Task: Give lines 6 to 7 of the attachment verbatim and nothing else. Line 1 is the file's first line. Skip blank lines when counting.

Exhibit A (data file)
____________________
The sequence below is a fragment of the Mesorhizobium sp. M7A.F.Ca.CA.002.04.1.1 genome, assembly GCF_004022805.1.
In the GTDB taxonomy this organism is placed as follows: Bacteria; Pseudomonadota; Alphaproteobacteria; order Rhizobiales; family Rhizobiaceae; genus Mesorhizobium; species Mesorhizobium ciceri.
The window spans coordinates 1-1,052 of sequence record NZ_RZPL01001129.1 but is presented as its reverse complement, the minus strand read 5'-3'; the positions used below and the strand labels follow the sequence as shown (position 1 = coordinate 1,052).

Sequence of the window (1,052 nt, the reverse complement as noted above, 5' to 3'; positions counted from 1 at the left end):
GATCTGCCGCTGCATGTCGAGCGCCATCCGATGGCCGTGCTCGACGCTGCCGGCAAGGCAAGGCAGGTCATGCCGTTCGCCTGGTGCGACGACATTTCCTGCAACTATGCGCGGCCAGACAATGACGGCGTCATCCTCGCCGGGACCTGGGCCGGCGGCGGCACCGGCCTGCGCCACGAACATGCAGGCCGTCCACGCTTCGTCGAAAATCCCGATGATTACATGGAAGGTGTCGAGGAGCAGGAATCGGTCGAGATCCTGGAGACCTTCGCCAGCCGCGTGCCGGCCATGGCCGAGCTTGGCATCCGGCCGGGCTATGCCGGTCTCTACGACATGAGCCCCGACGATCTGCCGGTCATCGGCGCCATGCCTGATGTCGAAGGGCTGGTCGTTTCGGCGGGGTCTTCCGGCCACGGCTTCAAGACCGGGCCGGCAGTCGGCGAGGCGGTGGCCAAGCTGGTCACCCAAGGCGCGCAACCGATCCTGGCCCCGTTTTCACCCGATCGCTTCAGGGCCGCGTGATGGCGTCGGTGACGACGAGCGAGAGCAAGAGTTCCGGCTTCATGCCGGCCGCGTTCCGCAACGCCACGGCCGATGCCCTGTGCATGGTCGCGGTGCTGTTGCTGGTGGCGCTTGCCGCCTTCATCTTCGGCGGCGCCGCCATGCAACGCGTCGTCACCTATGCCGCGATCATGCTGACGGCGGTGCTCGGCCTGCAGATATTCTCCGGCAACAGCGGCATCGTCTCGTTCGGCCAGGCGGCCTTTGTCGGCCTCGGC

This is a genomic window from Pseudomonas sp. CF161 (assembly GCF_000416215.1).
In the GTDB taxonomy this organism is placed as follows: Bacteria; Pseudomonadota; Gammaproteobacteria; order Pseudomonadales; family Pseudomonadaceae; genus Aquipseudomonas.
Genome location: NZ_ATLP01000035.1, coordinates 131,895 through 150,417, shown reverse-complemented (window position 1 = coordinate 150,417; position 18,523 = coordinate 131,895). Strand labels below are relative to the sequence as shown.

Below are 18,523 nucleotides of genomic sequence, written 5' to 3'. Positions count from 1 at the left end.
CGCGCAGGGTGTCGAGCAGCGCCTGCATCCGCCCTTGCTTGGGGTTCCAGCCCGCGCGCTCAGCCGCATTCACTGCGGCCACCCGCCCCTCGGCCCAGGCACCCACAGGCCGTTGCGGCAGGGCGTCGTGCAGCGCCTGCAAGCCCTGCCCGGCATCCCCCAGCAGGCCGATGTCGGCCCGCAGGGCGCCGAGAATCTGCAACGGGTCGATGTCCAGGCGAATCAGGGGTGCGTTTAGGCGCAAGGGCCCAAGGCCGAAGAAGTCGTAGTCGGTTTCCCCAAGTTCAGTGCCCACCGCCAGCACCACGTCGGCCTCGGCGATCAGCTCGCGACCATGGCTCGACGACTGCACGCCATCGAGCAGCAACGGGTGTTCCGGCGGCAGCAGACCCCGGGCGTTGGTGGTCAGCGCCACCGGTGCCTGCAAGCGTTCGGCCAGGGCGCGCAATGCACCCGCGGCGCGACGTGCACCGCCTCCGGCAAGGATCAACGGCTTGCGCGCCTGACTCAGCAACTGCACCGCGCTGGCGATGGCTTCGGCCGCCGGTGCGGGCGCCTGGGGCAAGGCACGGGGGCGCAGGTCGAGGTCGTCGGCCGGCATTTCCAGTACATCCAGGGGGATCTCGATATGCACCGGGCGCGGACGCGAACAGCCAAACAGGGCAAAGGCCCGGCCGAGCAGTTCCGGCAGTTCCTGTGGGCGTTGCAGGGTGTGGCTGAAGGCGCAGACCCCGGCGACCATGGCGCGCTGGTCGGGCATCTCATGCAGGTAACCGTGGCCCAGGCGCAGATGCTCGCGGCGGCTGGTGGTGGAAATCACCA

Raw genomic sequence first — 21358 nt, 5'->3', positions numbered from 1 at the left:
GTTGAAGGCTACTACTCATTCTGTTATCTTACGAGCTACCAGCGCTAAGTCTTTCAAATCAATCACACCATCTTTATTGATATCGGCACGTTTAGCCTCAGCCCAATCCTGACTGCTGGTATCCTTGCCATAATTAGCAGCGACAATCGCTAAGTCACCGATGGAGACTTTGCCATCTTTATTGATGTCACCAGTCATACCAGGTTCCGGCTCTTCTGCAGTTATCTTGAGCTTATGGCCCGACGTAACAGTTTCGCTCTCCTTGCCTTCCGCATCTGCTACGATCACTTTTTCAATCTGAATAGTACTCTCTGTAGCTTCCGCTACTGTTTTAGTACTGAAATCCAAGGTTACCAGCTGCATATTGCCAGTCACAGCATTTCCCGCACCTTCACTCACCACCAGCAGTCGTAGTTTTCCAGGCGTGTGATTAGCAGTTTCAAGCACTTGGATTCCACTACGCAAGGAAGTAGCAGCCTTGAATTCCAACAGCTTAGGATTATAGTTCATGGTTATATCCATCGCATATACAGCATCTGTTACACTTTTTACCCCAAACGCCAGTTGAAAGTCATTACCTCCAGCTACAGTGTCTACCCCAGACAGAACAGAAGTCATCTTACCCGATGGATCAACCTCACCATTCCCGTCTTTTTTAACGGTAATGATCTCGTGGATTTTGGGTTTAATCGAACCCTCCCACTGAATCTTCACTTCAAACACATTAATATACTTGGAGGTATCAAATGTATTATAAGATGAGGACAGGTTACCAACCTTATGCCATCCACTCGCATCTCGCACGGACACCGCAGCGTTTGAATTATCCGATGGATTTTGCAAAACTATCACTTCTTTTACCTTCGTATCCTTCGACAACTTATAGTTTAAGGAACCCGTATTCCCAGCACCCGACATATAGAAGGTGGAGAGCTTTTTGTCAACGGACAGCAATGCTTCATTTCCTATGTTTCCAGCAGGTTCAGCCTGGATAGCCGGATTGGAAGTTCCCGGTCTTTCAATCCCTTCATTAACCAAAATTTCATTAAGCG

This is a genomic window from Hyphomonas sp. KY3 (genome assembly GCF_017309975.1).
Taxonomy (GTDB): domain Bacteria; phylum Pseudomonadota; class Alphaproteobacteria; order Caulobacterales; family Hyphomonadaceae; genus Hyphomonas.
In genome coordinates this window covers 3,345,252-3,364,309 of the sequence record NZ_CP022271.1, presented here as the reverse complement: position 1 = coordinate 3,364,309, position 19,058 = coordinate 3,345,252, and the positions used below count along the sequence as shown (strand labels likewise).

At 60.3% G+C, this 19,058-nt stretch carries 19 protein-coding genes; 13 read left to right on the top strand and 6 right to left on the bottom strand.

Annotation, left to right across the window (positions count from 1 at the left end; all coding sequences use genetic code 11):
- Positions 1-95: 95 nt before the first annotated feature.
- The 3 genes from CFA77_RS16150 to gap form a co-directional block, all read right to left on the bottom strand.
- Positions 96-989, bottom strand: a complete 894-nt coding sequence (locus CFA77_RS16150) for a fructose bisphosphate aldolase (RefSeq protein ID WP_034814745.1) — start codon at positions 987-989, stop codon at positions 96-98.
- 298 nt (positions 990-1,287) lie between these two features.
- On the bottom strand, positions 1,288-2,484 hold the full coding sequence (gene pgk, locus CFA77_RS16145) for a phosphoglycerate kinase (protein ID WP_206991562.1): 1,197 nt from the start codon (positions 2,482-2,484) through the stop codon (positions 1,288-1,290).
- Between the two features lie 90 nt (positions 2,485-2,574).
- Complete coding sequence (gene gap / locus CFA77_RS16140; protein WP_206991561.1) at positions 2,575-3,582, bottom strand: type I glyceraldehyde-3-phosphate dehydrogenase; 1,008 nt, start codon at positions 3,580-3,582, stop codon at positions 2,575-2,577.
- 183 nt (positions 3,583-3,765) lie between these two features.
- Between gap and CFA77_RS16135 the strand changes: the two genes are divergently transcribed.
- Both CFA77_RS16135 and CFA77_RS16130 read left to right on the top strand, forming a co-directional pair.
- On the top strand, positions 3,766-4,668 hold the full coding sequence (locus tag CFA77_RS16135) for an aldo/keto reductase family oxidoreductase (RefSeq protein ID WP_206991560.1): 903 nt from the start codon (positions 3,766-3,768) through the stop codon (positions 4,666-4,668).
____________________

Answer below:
This is a genomic window from Pseudomonas sp. CF161 (assembly GCF_000416215.1).
In the GTDB taxonomy this organism is placed as follows: Bacteria; Pseudomonadota; Gammaproteobacteria; order Pseudomonadales; family Pseudomonadaceae; genus Aquipseudomonas.